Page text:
Friday, April 13, 2012

A bit of reminiscing: worst flytying kit ever

I recently discovered my old flytying kit from circa 1960 (maybe '61 or '62) buried in a box in the attic.  Looking at the contents, it's no wonder that I lost interest almost immediately.  Check out the vise that came along with it!  And those feathers... oh, my goodness.  I remember "tying" (I use that term loosely, pun intended) a few flies, each of which disassembled quickly on the water, likely during the second cast or after the first sunfish hit it, whichever came first.

Are you old enough to have experienced such a disaster of a kit?  My guess is that this was the standard kit available at the typical-for-the-day local sporting goods store.  Especially if you didn't live in an area where flyfisherman were abundant.

C-clamp vise.  I wonder what the pedestal model looked like. LOL.
As I recall, even with pliers I couldn't get the clamp to adequately hold a hook.

In my case the local sporting goods store was Macone's.  I loved that store.  I bought my first "English" bike there, a black thin-tired "Robin Hood Sports" by Raleigh with a 3-speed gear shift. It was so much cooler ("neat" or "kean" might have been the term used back in the day) than the fat-tired Schwinns.  I bought my first football and Wilson brand all-leather "Jerry Lumpe" baseball glove there.  Macone's even rented skis! And they had car models.  And they had fishing stuff!  Rods and reels and Daredevils and fishing flies in little plastic-hinged snap-shut boxes.  I bought my first pair of waders there at age 12; they were chest waders and basically made of plastic (probably made in Japan, where all the cheap stuff was made back then) as I couldn't afford the canvas ones.

Were those the "good 'ol days"?  I don't know.  I think they were all good.  But I must say it was a simpler time.  On the other hand, any 12 year old today can easily do a lot better when it comes to tying flies.

I guess you get what you pay for. 
Unfortunately this kit was the only
option available to me.


Anonymous said...

Yes Peter, That was a good one...I never had such a "kit" myself; my brother and I were fortunate to get my dad's no-longer-used tying stuff that included materials from E. Hille Angler's Supply House in Williamsport, PA, and also carded items from E. C. Gregg. We were lucky to start off with feathers and hooks that you could actually tie trout flies with...thanks for the memory lane trip!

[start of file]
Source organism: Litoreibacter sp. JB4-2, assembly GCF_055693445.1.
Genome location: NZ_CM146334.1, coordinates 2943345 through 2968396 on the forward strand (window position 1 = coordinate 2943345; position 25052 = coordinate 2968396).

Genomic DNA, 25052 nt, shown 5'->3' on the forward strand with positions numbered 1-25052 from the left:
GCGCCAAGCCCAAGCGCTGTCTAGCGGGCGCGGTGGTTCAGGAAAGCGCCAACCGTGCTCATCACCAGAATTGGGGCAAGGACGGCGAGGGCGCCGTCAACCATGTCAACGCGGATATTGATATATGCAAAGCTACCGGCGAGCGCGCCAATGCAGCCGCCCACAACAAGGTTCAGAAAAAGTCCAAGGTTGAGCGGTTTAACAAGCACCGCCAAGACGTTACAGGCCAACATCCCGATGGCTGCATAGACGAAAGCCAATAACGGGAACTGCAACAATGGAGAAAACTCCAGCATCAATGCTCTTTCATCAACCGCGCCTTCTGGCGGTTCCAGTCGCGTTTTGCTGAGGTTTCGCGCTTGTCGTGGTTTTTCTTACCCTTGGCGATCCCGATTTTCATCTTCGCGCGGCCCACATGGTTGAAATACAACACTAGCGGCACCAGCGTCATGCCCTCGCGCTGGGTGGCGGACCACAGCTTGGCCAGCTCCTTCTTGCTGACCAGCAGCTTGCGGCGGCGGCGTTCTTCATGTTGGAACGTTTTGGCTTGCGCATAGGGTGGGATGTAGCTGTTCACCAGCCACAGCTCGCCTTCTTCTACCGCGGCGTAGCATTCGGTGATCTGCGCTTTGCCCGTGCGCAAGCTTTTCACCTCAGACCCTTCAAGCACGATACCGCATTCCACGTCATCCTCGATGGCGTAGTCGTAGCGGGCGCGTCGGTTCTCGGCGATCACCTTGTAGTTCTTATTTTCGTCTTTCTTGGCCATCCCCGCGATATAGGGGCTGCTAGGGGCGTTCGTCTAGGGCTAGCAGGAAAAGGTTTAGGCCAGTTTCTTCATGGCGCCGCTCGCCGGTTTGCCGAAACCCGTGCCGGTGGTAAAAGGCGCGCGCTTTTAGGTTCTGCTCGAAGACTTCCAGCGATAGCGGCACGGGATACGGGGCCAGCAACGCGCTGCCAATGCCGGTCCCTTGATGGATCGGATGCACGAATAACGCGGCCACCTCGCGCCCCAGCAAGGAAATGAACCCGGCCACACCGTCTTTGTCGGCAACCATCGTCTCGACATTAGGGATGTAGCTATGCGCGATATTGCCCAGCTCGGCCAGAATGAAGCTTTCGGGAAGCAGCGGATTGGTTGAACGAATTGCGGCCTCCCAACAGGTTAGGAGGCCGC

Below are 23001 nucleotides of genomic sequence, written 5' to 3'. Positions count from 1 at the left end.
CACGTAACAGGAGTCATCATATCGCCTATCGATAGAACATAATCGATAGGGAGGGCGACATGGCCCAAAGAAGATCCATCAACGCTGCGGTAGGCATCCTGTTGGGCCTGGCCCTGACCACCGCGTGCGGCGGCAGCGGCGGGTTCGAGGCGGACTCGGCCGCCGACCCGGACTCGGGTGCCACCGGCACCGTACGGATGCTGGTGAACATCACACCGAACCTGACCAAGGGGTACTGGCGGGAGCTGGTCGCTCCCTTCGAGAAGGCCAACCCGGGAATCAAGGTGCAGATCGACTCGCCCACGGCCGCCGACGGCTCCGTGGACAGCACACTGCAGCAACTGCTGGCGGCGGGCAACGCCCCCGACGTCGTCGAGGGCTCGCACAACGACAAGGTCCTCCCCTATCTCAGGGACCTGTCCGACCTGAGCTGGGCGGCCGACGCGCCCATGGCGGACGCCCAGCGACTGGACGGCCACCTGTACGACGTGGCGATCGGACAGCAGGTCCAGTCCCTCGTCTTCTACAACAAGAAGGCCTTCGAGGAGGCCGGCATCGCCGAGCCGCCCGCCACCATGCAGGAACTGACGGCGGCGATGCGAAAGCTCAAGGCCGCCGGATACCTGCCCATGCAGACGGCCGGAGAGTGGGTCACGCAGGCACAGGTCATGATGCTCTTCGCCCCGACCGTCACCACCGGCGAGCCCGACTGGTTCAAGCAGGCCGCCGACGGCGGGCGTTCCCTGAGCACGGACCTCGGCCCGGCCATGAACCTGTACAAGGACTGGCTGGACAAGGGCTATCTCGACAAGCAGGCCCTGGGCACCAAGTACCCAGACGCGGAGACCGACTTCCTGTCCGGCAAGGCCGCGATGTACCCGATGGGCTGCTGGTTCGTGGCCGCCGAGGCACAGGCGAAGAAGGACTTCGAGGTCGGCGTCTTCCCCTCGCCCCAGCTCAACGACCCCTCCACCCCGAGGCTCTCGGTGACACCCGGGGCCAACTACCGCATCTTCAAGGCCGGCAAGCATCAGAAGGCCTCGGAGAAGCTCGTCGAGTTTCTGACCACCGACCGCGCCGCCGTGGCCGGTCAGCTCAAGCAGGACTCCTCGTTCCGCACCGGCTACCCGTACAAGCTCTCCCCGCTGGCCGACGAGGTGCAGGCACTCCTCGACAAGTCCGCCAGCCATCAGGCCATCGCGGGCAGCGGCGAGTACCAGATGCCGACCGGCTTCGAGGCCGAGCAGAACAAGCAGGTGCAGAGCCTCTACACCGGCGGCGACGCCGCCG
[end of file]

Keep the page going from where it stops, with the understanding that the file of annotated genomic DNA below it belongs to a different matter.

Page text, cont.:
Peter F. said...

Don, you were definitely one of the lucky ones! It wasn't until about 30 years later that I decided I'd try my hand at it again! Thankfully, my older son (then 12 years old) talked me into taking him to a local United Flytiers meeting... and the bug bit me!

Bob Mead said...

Peter, Yes indeed, I was given a tying "kit" for Christmas about 1950 or so and the interior looked much like yours. A thumb screw cast metal vise that cracked the first time I used pliers to tighten it on a large hook.

The best thing though, was the little instruction booklet. That in itself was worth far more than the 'kit' itself.

I remember too going in stores that had a metal rack display with small packs of .15 to .35 cent packs of material hanging from hooks on the rotating rack. And later ordering from Herters and Reed Tackle.

No shows, DVDs, or much in any magazines about tying back then and it was long before TU or any other clubs were formed nearby.

My first flies looked like feather dusters. But I kept at it.
Your post brings back memories. As ever, Bob

Bill said...


I have purchased several of the "kits" in your photos at yard/garage sales. Too nostalgic for me to pass up I guess. The comments above brought back a lot of memories of younger days.

I still have my Herter's Fly Tying manual and whenever I need a laugh, I just page through it reading the commentary. I think one of my favorites is the simplistic wet fly (whose name I cannot recall) that will "creel every brook and brown in the stream". Thanks for the trip down memory lane.....

Peter F. said...

My friend Paul called me yesterday after he read my post. He recalls how hard it once was to learn how to tie flies. As Bob points out above, there were no DVDs, internet, google, and the books were few and far between. And where would you even get the books! We had a local bookstore, but I doubt they stocked books on something so esoteric as fly fishing. Having said that, I did get a hold of Joe Brooks' "The Complete Book of Fly Fishing"... which made me feel inadequate if I didn't catch a 6 pound trout on every other cast. There was nothing in it about tying flies and all the fly pictures were black an white. The only other book I had as a youth was "Wet-Fly Fishing" by the editors of Sports Illustrated. Actually it seems to have been written Vernon Hidy. It did have some how-to black and white illustrations, each about the size of a 25 cent piece.

Peter F. said...

Bill, I wish I'd kept at least one of my old Herter's catalogs... And my old L.L. Bean Catalogs. They'd be a lot of fun to go through. (Maybe I will check out eBay, to see what's available).

Bill said...


Do you recall the hot sauces that were sold in the Herter's Catalog? I never tried them myself but was always amused at the way they were advertised. The sauces came in different "heats" and if my memory hasn't totally failed, they were referred to as "alarms" with the 5 alarm sauce being the hottest. Herter's claimed this stuff could burn the lint out of your bellybutton......

Peter F. said...

Bill, I think I do remember that. But, being a New Englander, hot sauces weren't really part of my vocabulary. At this very moment I am looking at my old Herter's fiberglass recurve target bow. At the age of something like 12 or 14, it was all I could afford. The price was more reasonable than the Bear bows I remember looking at. I bought a set of alluminum arrows which were pretty sweet as I remember.